said pumps each further comprising a cylinder and piston combination of substantially equal diameter, said piston having an attached connecting rod and a connecting rod external end extending external to said cylinder and a first normally biased spring loaded closed check valve within said piston and a second normally biased spring loaded closed check valve within said intake port, whereby said check valve within said piston opens as said piston moves toward said intake port and said check valve within said piston closes under said bias as said piston moves away from said intake port and said check valve within said intake port opens as said piston moves away from said intake port and said check valve within said intake port closes under said bias as said piston moves toward said intake port, whereby said viscous material flows from said discharge port upon movement of said piston in either direction; and
a dispensing and mixing head connected with said discharge ports whereby said viscous material components enter said dispensing and mixing head via the action of said pumps upon actuation of said dispensing and mixing head and are mixed via a static mixer and exit said dispensing and mixing head at an open end as a viscous blend; and
one or more recirculating valves each connected with a fitting between said head and said discharge port and further connected with one or more of said holding tanks whereby when said recirculating valve is open recirculation into said holding tanks occurs and when said recirculating valve is closed said dispensing or mixing head is pressurized and ready for use.
18. The apparatus for mixing and injecting or applying a two or more part epoxy viscous material as set forth in claim 17, said dispensing and mixing head further comprising:
two or more pin type compound valves connected with a valve actuator; and
a valving block having two or more viscous compound entrance holes and two or more bores, said compound valves slidably engaged and sealed with said bores; and
a mixing block having two or more compound chambers respectively sealingly engaged with said bores, said compound valves extending into said compound chambers when closed, and two or more mixture exiting holes; and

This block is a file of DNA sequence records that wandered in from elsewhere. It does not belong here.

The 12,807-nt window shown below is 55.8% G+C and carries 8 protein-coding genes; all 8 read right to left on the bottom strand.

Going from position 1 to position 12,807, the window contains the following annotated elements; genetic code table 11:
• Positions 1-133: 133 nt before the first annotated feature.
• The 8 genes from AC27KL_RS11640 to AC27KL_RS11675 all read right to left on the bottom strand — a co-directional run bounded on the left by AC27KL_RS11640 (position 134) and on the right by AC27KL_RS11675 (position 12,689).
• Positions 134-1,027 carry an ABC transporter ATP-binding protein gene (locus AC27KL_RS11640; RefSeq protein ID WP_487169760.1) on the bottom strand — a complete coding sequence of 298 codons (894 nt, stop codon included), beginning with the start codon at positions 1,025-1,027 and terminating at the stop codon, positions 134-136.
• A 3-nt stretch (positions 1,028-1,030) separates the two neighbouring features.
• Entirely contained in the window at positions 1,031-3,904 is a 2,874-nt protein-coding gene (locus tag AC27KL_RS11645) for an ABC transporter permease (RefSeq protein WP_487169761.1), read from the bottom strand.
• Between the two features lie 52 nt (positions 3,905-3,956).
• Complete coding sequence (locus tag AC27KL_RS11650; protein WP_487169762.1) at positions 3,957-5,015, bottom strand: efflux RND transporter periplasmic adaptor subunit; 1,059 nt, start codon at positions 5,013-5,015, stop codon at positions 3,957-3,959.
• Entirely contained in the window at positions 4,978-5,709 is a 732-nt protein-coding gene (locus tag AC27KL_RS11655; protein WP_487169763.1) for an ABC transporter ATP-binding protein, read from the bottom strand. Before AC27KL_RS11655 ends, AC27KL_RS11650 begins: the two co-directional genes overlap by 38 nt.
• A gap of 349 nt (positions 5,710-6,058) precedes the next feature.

said static mixer sealingly engaged with said mixture exiting holes and having said open end whereby said viscous material enters said compound entrance holes upon opening of said compound valves flows into said compound chambers and through said mixture exiting holes and into said static mixer and thereafter exits said dispensing and mixing head as a viscous material blend.
Description

This application claims priority of Provisional Patent Application No. 60/392,160, filed Jun. 28, 2002.

BACKGROUND OF THE INVENTION

The present invention relates in general to an apparatus and method for mixing and injecting or applying an epoxy or viscous blend and more particularly to an apparatus which is capable of repeatedly mixing, delivering, and injecting or applying a preprogrammed amount of highly viscous two or more part epoxy which may contain strengthening or reinforcement fibers. The present invention represents a system for optimal delivery of the epoxy blend including heated holding tanks with auger feeds, a variable ratio pump capable of pumping highly viscous epoxy resin and hardener, and a unique dispensing and mixing head which is utilized as a part of the system. The apparatus is capable of mixing and delivering a preprogrammed quantity of epoxy mix in a very short period of time.

Epoxy is a common compound usually comprised of a hardener or curing agent and a resin which is often used as an adhesive and also to fill or seal gaps, holes, or cavities within a structure. Often, a fibrous reinforcing material is added to the blend to improve strength and durability. It has found wide use within the industrial, residential, and commercial sectors. One of the many industrial uses for epoxy includes the filling of holes or cavities in railroad ties and more particularly the filling of voids in railroad ties caused by rail seat abrasion. Rail seat abrasion represents an erosion or wearing of the railroad tie at the interface between the railroad rail and the tie. This phenomena is especially true for concrete railroad ties. That is, the movement of the railroad rail on the concrete tie during use causes a groove to wear into the tie. Stability of the rail necessitates repair of the groove by filling said groove with a strong and environmentally durable material. Typically, an epoxy and fiber mixture is placed into said groove and a rubber pad is placed between the rail and said epoxy mixture for complete repair and filling of said rail seat abrasion.